Sediment bypassing from the new human-induced lobe to the ancient lobe of the turbo delta (gulf of Urabá, southern caribbean sea)
C. Hernandez, Jonny
P. Manzolli, Rogerio
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Citar con DOI: https://doi.org/10.2112/JCOASTRES-D-17-00221.1
Enlace externo del documento: https://www.jcronline.org/doi/full/10.2112/JCOASTRES-D-17-00221.1?=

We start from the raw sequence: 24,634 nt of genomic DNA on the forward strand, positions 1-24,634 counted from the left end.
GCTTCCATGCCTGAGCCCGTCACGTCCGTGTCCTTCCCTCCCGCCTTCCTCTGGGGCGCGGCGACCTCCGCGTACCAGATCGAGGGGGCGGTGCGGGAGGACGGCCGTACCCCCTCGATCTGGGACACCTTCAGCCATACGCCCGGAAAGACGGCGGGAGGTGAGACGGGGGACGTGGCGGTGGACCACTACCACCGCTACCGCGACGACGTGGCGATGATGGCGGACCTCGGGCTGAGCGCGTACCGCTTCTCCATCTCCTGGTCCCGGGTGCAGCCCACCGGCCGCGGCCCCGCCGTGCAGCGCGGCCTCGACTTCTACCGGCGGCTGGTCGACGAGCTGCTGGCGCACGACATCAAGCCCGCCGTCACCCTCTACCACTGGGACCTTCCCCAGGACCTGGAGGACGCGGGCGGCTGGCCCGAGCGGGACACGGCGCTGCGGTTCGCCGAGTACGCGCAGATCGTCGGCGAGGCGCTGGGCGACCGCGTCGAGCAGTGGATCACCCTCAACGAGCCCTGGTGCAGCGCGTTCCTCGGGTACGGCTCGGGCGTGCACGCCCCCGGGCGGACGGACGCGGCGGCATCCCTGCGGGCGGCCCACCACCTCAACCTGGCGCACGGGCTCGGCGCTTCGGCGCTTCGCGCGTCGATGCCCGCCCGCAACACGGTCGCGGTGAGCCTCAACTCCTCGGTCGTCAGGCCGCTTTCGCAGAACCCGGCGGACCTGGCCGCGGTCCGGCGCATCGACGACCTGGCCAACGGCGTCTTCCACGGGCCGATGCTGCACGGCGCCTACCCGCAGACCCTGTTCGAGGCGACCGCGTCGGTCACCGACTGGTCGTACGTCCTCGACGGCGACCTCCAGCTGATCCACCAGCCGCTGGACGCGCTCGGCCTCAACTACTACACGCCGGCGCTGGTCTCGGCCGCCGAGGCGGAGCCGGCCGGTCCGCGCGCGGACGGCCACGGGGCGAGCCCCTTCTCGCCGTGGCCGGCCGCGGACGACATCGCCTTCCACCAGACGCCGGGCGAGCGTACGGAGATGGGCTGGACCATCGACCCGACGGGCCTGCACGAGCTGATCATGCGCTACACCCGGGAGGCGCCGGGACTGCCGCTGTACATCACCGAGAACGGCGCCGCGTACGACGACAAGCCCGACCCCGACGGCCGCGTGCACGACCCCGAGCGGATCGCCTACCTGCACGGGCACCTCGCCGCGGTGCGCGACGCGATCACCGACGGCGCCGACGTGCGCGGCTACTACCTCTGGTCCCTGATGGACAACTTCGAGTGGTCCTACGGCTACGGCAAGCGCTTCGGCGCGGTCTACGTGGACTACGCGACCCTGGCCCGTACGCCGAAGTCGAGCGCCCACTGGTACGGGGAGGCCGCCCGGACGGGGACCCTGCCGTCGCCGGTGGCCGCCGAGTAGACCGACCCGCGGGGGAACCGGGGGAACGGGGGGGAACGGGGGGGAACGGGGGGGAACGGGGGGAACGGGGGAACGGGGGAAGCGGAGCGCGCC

AbstractArtificial river diversions cause intense and unpredictable changes in the geomorphological evolution and sedimentary dynamics of deltas. This study analyzes the effects of the 1958 course diversion of the Turbo River delta, Gulf of Urabá, southern Caribbean Sea. Recent satellite images were analyzed and beach topography was monitored to obtain the shoreline migration and sediment budget; surface sediments were seasonally sampled, and their grain size parameters were determined; and seasonal sediment transport directions were deduced according to grain size trends. It was concluded that the bimodal wave regime controls the seasonal sedimentary patterns associated with southward longshore transport during both the dry and rainy seasons, and the northward longshore transport occurs in the midsummer drought. Beach morphodynamics of Yarumal Point, close to the present-day river mouth, show that this is the most exposed sector to waves, whereas fluvial sediment inputs are evidenced by a decrease in mean grain size and by poorly sorted sediments in the rainy season. A new spit is forming in Yarumal Point, with an intense increase in area and a westward progradation related to high fluvial sediment inputs from the La Niña event of 2010–12 and low erosion from the El Niño events of 2009–10 and 2015–16. In the central sector, longshore drift has formed the Yarumal barrier spit with a southeastward progradation that recently closed the interdistributary El Uno Bay. Consequently, a humaninduced sand barrier–lagoon system resulted with a stable or slightly regressive shoreline. Moreover, the Yarumal barrier spit has generated a new sediment bypass to Barajas Beach in the northern limit of the Las Vacas spit (i.e. the ancient delta lobe). Therefore, there is an unusual accretion of the abandoned delta lobe by sediment supply from the new lobe.